Movement is ubiquitous. It is so obvious that it took me over 6 decades to discover.
That there are forces built into the universe (where we exist for a nanoscopic period) which makes movement mandatory – was a defining moment in my learning. Whenever I think I know everything, the realisation that I don’t even see the obvious, jolts me back from my default state of self-delusion.
I should have seen it a long time ago. When something is dead, it ceases movement.
I came across my first bridge after what seemed like hours bouncing around in the open back of the hired truck that took our family to visit the new farm in Waibau for the first time. Pa promised me a waterfall landmark for my next home. And there it was, a cascade of water falling down the sheer side of the roadside mountain.
Then suddenly we stopped. A new world was about to reveal itself.
Our truck driver refused to drive down the overgrown track that was meant to be the driveway to the farm. So, we have to get off and push our way through the tall grass to get to the spot where Pa could show us our new home.
When we got there, two things became apparent. There was no house and we had to cross a river.
“When was your first time?”
We should be able to remember our first time. But sometimes, the first time is strictly not the first time. That is my excuse for my first bridge.
Halfway through our drive that day, I was in awe as a spied a huge river down the side of the mountain we were descending. When we got to the base of the mountain, I saw the bridge we had to cross. The truck climbed up onto the bridge. This bridge was long. But I promptly forgot it as I was mesmerised by the width and depth of the river flowing below us.
“We have to get down the bank a bit first” Pa said to us. “Then we can cross over.”
That was when I saw my first real bridge. It was a few long planks thrown across the mini river that was to be my playground for the next 5 years. The fear of falling in and drowning as I balanced myself on the bouncing planks to get to the other side, suddenly made this bridge real. None of the other bridges that I had travelled over before this, counted.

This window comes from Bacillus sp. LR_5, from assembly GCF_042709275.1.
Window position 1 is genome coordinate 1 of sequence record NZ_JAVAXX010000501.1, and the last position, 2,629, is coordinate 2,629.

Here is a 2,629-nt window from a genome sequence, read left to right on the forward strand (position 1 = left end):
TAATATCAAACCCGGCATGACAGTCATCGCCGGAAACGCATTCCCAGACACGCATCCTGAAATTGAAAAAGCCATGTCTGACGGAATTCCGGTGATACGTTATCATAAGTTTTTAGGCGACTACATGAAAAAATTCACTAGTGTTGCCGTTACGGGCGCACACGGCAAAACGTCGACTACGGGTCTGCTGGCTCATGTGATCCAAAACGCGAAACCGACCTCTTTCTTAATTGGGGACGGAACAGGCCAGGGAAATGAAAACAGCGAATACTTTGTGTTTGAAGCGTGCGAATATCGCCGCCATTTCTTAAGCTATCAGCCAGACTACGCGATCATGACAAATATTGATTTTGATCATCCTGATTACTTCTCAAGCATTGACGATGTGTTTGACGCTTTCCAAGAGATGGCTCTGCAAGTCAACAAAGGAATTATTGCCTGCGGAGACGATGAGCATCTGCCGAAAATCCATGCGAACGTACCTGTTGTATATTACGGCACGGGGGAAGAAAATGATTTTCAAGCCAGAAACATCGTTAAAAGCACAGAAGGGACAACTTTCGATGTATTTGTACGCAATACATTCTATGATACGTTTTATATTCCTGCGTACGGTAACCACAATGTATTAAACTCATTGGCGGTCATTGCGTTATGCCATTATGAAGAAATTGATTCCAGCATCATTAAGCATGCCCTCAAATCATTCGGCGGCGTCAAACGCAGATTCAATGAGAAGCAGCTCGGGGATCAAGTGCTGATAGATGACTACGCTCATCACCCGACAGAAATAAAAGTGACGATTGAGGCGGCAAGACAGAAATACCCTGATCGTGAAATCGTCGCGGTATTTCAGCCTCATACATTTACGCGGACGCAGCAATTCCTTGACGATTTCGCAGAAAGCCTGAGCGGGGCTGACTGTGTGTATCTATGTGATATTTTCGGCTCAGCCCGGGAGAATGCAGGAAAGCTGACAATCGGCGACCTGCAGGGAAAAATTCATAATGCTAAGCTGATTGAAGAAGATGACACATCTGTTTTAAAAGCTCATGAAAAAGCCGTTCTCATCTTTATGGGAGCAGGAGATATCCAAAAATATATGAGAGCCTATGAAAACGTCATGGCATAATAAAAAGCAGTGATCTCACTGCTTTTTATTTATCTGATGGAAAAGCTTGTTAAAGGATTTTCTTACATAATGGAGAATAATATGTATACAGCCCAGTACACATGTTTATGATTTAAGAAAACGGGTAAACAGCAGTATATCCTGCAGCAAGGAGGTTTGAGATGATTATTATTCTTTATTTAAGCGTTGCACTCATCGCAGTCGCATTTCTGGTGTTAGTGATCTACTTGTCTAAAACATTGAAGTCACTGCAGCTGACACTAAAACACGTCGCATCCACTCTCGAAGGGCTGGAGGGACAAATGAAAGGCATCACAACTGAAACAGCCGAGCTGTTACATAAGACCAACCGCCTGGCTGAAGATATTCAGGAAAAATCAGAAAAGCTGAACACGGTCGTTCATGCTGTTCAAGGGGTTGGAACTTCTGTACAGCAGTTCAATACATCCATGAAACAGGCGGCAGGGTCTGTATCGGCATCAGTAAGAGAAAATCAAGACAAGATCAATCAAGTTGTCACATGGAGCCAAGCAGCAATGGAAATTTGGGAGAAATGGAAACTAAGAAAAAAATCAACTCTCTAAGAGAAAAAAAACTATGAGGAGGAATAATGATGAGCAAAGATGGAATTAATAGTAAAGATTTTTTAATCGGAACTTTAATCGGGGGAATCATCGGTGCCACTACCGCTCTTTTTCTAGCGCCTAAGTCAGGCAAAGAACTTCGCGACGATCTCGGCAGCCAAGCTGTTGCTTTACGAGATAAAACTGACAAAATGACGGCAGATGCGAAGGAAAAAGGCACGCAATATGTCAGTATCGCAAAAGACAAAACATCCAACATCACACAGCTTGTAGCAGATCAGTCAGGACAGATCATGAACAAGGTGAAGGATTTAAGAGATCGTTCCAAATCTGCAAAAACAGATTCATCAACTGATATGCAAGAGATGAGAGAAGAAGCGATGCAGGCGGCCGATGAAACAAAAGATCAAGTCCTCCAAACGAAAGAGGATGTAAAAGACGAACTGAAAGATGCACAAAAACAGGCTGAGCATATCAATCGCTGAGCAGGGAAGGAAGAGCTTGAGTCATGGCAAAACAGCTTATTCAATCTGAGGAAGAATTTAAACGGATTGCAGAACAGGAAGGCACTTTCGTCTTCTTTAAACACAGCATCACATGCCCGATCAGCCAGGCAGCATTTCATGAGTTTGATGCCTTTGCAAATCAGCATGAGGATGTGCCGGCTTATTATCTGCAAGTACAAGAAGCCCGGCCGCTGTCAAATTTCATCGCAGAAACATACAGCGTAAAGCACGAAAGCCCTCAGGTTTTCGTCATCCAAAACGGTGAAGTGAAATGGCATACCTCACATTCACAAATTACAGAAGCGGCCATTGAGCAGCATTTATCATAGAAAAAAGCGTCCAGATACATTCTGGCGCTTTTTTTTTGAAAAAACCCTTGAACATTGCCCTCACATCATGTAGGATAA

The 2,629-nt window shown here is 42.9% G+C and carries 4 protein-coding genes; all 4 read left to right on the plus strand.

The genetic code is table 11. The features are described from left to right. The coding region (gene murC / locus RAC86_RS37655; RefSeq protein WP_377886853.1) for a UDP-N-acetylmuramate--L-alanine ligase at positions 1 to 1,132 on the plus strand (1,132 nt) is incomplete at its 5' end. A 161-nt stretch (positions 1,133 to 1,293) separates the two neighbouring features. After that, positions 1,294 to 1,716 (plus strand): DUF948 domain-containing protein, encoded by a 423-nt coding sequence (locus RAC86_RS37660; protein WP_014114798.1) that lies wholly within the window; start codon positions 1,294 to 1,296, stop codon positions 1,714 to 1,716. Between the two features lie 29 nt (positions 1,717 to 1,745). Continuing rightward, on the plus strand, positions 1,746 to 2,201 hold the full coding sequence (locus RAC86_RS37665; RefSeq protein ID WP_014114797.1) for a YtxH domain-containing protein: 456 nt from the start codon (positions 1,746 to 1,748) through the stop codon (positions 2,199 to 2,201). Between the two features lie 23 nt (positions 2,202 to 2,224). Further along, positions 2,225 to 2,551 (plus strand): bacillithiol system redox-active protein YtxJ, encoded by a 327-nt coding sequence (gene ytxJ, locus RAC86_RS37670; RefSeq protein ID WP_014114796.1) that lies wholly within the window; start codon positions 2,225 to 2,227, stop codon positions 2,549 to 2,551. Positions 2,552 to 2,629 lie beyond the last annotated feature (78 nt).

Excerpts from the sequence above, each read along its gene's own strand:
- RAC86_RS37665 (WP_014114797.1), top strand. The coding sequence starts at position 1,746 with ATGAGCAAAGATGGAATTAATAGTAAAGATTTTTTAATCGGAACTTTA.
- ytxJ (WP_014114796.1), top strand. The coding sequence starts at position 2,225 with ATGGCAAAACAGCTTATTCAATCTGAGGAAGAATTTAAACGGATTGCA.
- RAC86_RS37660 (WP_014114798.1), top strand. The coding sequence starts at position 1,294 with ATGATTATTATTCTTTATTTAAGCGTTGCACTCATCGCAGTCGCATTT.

For me, this was my first bridge.
“When was your second time?”
When we do things over and over again, the last time is foremost, and the second time remains hidden in the depths of our memories.
But I have fond memories of my second time.
Pa was not lying. There was a house on the other side – if you call a few sheets of roofing iron nailed onto a wobbly timber frame, a house. We certainly could not move in.
It took him months. He left in the morning and sometimes he spent days away. The farm that we were to abandon still made some cash flow and Ma kept it going while Pa went away to build us our new home.
If there is a word to describe Pa, it is ‘Self-taught”. It has taken me 60 years to appreciate this thing called ‘learning’. I have watched Olie as she morphed from a baby grand daughter into a magical 5-year-old grown-up. And I still can’t figure out how she learns things.
Pa built us a new farmhouse. And we MOVED in. I didn’t think that it was a big deal. Of course, Pa should know how to build a house. Like he should know how to plant vegetables that was the only source of our survival.
The fact that he had barely spent any time in school was no excuse.
Pa saw my first bridge float away when it rained enough to raise the water level above the planks. He got used to rebuilding bridges – but he knew that he had to move his imagination away from just re-building the things that did not work. So, when he declared that he was going to build a proper bridge, it seemed like a natural progression of his learning prowess.
My second bridge was an engineering marvel.
First, Pa had to decide the height of the bridge. As height increases, construction difficulty compounds. Decrease the height and it becomes unusable as the river level rises during a flood. Also, the superstructure becomes vulnerable as floodwaters carrying large trees, overtop it.
Pa designed for a one in 2-year storm event. It took me 4 years of an engineering degree to work this out. It took Pa just a minute of looking at the vegetation on the banks of the river to figure this out.
Then he had to work out the number of spans.
To be continued…